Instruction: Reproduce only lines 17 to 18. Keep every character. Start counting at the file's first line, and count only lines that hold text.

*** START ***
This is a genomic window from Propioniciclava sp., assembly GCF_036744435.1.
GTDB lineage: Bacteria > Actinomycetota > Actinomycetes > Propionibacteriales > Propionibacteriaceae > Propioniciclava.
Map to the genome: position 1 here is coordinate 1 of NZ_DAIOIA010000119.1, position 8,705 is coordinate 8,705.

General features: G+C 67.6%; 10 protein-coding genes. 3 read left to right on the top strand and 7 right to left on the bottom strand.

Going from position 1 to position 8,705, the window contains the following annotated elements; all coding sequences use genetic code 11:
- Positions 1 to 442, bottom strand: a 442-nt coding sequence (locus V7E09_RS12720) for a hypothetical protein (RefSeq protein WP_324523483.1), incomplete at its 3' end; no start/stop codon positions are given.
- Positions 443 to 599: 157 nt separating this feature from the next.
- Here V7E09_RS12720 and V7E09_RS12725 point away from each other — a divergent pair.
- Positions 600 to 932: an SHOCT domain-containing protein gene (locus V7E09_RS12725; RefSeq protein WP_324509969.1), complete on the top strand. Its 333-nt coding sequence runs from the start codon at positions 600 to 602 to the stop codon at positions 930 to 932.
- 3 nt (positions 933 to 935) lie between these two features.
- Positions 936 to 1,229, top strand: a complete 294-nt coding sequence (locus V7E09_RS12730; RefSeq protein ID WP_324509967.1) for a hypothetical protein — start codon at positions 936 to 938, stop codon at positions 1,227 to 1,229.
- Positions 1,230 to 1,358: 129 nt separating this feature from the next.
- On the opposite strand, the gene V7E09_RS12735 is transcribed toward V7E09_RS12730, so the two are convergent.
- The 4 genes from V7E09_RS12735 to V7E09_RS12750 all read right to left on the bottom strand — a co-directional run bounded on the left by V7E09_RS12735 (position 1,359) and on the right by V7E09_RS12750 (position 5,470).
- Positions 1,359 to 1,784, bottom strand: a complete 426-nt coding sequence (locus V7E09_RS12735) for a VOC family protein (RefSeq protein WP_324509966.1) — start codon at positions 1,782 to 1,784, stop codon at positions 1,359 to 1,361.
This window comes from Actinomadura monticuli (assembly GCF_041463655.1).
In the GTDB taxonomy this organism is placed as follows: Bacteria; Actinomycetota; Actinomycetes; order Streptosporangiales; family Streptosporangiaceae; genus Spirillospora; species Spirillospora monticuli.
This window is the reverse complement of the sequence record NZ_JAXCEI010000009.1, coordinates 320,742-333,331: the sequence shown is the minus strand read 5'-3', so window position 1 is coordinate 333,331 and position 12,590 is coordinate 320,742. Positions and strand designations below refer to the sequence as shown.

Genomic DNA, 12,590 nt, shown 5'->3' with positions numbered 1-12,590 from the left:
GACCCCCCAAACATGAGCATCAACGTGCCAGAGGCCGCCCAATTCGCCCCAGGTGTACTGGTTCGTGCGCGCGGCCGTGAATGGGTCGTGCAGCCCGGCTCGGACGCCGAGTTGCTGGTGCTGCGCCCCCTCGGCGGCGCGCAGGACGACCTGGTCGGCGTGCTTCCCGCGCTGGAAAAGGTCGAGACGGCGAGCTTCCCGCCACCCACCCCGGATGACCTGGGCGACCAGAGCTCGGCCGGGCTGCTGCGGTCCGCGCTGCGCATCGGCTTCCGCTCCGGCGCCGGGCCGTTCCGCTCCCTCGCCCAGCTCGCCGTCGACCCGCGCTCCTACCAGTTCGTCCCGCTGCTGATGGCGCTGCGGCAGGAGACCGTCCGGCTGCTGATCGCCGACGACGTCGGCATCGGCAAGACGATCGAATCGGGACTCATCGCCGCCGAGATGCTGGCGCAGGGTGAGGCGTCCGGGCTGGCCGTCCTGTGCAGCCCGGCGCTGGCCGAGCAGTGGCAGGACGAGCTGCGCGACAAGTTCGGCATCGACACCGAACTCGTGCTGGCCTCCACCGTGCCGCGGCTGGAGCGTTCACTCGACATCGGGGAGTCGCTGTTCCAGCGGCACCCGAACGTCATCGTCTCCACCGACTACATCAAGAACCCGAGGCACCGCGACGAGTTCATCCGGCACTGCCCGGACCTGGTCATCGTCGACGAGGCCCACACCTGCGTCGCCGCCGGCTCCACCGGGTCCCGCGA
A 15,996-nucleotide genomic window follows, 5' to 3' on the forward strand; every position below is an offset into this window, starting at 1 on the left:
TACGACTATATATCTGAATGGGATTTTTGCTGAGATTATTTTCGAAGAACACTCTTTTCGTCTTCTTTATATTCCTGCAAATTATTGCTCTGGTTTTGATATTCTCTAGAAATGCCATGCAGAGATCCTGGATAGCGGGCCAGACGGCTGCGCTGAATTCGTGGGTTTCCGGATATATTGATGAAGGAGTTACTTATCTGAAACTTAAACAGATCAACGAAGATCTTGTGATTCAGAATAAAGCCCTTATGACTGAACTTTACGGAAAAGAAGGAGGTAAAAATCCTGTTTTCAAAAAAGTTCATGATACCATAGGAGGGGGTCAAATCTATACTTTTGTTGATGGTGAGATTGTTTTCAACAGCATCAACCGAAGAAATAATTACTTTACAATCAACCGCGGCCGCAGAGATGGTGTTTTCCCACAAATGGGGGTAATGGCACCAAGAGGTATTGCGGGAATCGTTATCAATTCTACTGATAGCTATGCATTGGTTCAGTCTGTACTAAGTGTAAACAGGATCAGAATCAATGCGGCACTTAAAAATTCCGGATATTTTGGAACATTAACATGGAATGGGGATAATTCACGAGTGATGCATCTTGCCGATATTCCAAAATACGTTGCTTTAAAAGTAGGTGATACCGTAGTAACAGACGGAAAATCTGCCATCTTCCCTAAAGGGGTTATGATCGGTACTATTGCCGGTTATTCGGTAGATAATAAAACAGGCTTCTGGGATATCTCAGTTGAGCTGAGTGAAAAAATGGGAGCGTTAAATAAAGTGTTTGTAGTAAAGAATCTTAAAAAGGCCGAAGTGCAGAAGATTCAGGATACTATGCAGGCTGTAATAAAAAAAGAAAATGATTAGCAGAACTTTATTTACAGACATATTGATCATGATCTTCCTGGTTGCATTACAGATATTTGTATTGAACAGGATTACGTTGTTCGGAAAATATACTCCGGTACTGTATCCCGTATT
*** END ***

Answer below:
In the GTDB taxonomy this organism is placed as follows: Bacteria; Actinomycetota; Actinomycetes; order Streptosporangiales; family Streptosporangiaceae; genus Spirillospora; species Spirillospora monticuli.
This window is the reverse complement of the sequence record NZ_JAXCEI010000009.1, coordinates 320,742-333,331: the sequence shown is the minus strand read 5'-3', so window position 1 is coordinate 333,331 and position 12,590 is coordinate 320,742. Positions and strand designations below refer to the sequence as shown.